There’s a question I always ask vendors at CES, the sprawling tech expo now underway in Las Vegas: Is this new?

Increasingly, the answer is no. The product has been shipping, in some form or other, for a few months or even years. I’ve long ago given up any hope of spotting a unicorn here — the life-changing product everyone will be talking about. The big companies are now focused on introducing initiatives and projects that will help define future products instead of actual products themselves.

CES 2019 is like an entertaining Broadway musical that lacks a hit song.

Still, I can usually count on smaller discoveries — a handful of products that everyone agrees were the most important introductions of the week. But even that consensus is hard to find this year. CES 2019 is like an entertaining Broadway musical that lacks a hit song. I can’t think of a single gadget anyone has talked about for more than a few hours before moving onto the next thing.

What we have here is CES in an off year. In Intel’s “tick-tock” development model, this would be known as a tock year. A bigger year, a “tick,” introduces fundamental processor changes while the “tock” year sees only the implementation of those changes.

For example, there’s that insane and adorable stuffed cat’s tail, Qoobo. After years of development, it’s finally shipping. But it’s not new!

There’s a new smart lock. And there’s another. And another. When I found the fingerprint-activated BenjiLock at one event, the inventor explained he sold his two-year-old idea to Hampton Products (after surviving Shark Tank). They’ve made the lock smaller, sleeker, and reliable, but it’s not new.

Did you hear about LG’s incredible rollable TV? Yes. Last year. The packaging is prettier, but it’s not new. Nor are the 8K TVs: They’re just bigger. Samsung has MicroLED for fully configurable displays, just like it did last year.

There’s a fake doll with a baby monitor wrapped around its toe, staring at it through a camera eye or sneakily sliding under its crib-sized mattress. Creepy? Maybe. Familiar? Definitely.

I was briefly excited about an iPhone case that contains a drone before someone informed me that an earlier, bulkier version was around last year. Not new.

That robot folds laundry! Yeah, it was here last year and the year before.

What about Google? Nothing that it’s showing off is new. The company is trying to add the “OK Google” voice command to everything, but it’s playing catch up to Amazon. Alexa really is everywhere, from big cars to tiny clocks.

I saw a lot of interesting robots, but even my favorite, Kiki from Zoetic AI, is really a better version of the old Jibo. And those creepy flex-face robots reminded me of something I saw almost a decade ago.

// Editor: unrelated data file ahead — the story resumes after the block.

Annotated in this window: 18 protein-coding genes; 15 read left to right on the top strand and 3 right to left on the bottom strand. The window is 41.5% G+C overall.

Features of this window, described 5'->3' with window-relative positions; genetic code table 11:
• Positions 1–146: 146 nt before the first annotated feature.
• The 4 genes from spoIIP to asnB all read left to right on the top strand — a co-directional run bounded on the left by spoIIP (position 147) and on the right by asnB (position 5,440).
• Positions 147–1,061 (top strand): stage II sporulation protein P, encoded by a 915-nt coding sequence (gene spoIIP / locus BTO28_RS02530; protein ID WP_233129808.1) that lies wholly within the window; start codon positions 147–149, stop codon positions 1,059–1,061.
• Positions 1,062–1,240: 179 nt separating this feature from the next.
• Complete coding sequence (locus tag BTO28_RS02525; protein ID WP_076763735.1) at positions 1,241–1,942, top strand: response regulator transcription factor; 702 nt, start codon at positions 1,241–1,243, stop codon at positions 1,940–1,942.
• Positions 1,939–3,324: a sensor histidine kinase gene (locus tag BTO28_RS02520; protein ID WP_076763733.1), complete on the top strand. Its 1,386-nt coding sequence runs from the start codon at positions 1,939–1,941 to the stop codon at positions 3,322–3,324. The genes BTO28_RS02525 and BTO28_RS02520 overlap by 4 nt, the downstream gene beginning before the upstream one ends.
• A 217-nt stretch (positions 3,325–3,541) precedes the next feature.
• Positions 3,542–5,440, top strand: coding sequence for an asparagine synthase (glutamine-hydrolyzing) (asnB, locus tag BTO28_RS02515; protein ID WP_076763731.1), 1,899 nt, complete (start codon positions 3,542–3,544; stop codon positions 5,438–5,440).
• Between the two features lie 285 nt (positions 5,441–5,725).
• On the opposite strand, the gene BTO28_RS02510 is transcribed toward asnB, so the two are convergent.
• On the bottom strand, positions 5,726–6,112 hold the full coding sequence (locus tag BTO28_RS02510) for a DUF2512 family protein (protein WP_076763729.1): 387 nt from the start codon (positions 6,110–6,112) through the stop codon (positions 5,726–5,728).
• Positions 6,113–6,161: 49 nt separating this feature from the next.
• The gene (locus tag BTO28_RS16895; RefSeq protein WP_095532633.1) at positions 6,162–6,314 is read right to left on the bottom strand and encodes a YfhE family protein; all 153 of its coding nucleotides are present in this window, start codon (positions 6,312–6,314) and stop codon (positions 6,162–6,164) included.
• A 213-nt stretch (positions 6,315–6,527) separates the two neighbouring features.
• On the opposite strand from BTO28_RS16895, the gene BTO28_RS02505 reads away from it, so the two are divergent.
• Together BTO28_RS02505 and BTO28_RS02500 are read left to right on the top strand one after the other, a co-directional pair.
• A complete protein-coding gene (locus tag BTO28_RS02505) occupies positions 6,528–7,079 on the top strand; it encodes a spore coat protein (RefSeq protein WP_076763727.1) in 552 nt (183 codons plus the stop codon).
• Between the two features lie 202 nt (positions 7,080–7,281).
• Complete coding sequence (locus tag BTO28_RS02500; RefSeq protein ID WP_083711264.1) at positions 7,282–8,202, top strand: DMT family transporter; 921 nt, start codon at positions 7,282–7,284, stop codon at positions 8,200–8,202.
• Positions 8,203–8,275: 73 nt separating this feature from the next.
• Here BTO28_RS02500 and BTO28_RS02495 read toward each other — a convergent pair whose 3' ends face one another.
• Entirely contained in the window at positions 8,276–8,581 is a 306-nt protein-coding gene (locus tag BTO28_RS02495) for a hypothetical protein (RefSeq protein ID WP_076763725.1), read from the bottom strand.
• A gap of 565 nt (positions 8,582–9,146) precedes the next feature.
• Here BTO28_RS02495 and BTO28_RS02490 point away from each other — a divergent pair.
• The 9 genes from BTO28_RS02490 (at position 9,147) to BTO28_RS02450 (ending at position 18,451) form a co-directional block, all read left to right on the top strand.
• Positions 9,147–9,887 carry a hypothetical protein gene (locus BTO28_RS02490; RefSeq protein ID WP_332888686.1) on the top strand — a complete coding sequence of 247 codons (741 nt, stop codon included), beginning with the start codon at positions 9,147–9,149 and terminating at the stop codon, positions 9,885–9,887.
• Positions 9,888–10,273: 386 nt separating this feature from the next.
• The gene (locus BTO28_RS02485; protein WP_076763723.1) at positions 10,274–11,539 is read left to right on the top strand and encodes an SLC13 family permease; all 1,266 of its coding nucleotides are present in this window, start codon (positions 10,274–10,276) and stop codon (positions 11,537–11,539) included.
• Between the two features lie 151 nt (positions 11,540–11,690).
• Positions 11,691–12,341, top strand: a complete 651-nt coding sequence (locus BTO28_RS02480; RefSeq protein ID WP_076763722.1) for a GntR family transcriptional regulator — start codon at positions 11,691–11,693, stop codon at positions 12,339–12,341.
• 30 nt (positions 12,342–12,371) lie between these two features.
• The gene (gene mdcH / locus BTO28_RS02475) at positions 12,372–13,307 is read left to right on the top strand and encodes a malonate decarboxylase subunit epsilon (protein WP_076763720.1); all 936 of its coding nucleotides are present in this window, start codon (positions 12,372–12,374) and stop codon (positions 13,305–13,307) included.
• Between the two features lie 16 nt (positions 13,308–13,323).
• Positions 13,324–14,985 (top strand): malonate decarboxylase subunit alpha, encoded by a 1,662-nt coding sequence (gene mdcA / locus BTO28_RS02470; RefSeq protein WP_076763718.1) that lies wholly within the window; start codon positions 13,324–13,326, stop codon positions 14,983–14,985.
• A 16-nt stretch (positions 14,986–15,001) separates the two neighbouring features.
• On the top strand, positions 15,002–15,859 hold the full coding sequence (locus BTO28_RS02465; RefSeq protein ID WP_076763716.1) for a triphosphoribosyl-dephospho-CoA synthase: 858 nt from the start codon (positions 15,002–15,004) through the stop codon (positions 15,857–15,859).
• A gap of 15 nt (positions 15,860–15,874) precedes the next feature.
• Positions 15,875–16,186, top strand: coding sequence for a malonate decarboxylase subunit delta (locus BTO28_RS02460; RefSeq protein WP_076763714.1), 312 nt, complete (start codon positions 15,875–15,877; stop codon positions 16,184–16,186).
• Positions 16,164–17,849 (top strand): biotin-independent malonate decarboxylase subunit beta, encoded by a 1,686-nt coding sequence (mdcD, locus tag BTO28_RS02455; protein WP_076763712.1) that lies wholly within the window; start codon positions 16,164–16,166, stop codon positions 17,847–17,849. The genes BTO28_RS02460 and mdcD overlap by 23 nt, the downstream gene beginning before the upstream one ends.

Even all the car tech — smart cars, all-screen dashboards, augmented reality in the windshield — is a synthesis of everything that’s come before it. I’ll grant that a walking car is new, but it’s also ridiculous.

The peaks and valleys of innovation I enjoyed at previous CES events have flattened into a general hum of “more.” Thanks to easier access to 3D printing and prototyping services in China, there are more ODMs (original device manufacturers) than ever, but they all seem to be focusing on the same things. There are now many masks for your faces to calm snoring, sleep trouble, and even dry eye. There are wearable bands to help you calm down and devices to help you breathe.

But there are no category-defining product innovations like the digital camera, the VCR, the MP3 player, the self-driving car, or the robot vacuum. New products are derivative of what’s come before. The innovations are largely on the software side, with traditional consumer electronics leveraging better silicon and sensors for more artificial intelligence and machine learning.

It’s an issue that’s writ large across the entire tech industry, where innovation more often now is measured on a nanoscale, and breakthroughs are usually hidden behind a flat screen.

Disappointment aside, CES still plays an important role in the technology ecosystem. Products that return year after year to showcase updates are inching their way closer to consumer availability. They can’t do so without the energy of the retailer who might hope to one day stock their shelves with a visionary product or the wordsmithing of a tech journalist who can’t wait to share their discovery with a wider audience.

But that support doesn’t guarantee that any of these products will make it. Those entrepreneurs will go back to the drawing board to cook up their next big ideas, ones that I hope are ready in time for CES 2020.